Santa, minus all the beard crinkles, is kind of fun. If my kid made him for me, I would treasure it. Same with the reindeer ready to fall over from its enormous rack. Even the drunk angel with the sliding halo strikes me as a reasonable kid’s craft. But, what’s with the candle that looks more like a talon with a fiery nail? The poor shepherd seems to be repelled by his malformed flock—that sheep looks like a hyena! Just say no to the Christmas tree; there are lots of better trees out there. This same magazine shows how to make Christmas trees out of green rickrack—they look great. I’m leaving the scary bird for last. Is it Quetzalcoatl? A dragon? Some other mythic feathered serpent? Who knows; all I’m sure of is that it isn’t a bird.
Have an extra bike wheel in the garage? Need a Christmas craft for a kid? Do I have an idea for you:
Actually, this could be okay done right. Spokes come off and you could thread big green and red beads on them, or anything with a hole on each end. You could wrap greens, or even tinsel around the edge and it would look more Christmasy. Even winding lights around the spokes could be nice. To be honest, just like this isn’t too bad, except for the grapes. Turns out that bike wheels are kind of handy things. I’ve seen them used, with some spokes removed, as tomato cages—a couple of wheels stacked and suspended by stakes. They would last forever. There is a slide show dedicated to reusing bike wheels; some are pretty hokey, and some are pretty good.
I just couldn’t subject you or me to any more Women’s Day ideas, so I scanned a couple of things from this pamphlet:
Who knew that Styrofoam decorations could be benign? Silly little elves perched inside giant balls of plastic, carved and overdecorated look great, now, n’est-ce pas? Actually I adore silly little elves and have tons of them around—both Christmas and nonholiday versions.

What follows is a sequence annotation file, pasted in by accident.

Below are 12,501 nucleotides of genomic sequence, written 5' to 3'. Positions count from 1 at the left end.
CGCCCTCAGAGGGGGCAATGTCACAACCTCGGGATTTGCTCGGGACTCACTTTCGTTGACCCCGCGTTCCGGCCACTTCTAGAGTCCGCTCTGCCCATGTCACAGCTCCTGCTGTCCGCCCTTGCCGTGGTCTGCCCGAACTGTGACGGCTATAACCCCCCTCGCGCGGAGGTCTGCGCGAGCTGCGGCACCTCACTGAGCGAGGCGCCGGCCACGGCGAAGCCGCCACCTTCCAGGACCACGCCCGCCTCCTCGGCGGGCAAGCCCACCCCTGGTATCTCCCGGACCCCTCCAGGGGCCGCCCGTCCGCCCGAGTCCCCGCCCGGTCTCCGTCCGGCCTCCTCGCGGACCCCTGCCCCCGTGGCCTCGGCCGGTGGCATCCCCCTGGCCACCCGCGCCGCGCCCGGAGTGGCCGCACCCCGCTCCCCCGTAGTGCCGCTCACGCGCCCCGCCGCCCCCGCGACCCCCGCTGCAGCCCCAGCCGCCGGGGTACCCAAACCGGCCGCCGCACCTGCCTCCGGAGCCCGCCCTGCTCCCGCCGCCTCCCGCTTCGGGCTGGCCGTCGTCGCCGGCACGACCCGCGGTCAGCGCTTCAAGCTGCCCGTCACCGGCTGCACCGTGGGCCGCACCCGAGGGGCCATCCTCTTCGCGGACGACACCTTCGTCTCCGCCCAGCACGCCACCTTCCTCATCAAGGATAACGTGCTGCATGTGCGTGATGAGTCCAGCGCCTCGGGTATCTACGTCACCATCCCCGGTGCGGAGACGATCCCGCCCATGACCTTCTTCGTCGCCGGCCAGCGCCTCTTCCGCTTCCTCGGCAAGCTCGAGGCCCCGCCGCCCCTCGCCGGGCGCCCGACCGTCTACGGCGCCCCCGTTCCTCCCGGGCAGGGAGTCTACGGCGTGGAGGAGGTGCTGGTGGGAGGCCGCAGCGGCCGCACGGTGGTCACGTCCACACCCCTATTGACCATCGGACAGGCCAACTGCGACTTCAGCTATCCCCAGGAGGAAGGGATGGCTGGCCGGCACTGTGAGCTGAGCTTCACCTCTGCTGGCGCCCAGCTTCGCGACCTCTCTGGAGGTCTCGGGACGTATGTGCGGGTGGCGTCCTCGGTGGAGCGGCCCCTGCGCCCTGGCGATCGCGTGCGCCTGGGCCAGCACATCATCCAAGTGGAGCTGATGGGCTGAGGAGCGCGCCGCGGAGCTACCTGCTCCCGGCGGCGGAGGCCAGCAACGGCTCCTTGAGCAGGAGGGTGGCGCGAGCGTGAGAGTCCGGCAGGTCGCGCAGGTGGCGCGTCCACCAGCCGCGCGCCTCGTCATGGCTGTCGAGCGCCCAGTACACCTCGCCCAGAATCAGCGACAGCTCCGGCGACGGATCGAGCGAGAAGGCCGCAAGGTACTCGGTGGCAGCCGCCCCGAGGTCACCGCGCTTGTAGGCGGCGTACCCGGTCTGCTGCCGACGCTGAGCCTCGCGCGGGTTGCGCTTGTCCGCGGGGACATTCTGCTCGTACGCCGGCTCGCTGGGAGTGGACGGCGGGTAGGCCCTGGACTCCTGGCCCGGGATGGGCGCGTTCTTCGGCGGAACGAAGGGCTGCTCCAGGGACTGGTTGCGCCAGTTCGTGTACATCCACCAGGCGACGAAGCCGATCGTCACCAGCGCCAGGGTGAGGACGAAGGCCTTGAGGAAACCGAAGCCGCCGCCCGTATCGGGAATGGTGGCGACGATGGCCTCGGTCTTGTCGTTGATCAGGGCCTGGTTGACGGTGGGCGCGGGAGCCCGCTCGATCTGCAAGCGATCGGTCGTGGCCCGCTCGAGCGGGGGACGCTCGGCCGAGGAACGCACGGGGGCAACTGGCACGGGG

Okay, we’re veering off a cliff here. Bad Christmas projects are more common that good, sadly:
That Empress Tree is just ungodly! I’m so glad that I didn’t scan the directions; no one should ever make one of these again. The stacked flower arrangement on the right is pretty strange, too. Gold glitter would be a horrendous mess for the rest of the year when it abandoned ship—and you KNOW it would. Glitter never stays where I want it to; it’s the craft supply with a mind of its own. I’m not fond of the bell and wreaths at the top of the page, but who’s looking at them with these other two car wrecks?
These are mostly weird and kind of funny. The fringe pine cone (middle right), angel accent (right below fringe pine cone), and pom pom fringe ball (bottom left) crack me up. I would hang them up in my house and they would blend in with all the other wacky vintage stuff that has been dragged home over the years. Keep those gold glitter bombs/bells the heck away. I have tons of dog fur to vacuum up; let’s not add to the mess. The pine bouquet (middle bottom) is funny in a ha ha way, but it would be easy to pass up.
Well, now you know what not to do with Christmas crafts. If you come across some Christmas craft fails, whip out your phone and take a picture. We would love to see what you see and we mean that in a totally noncreepy way!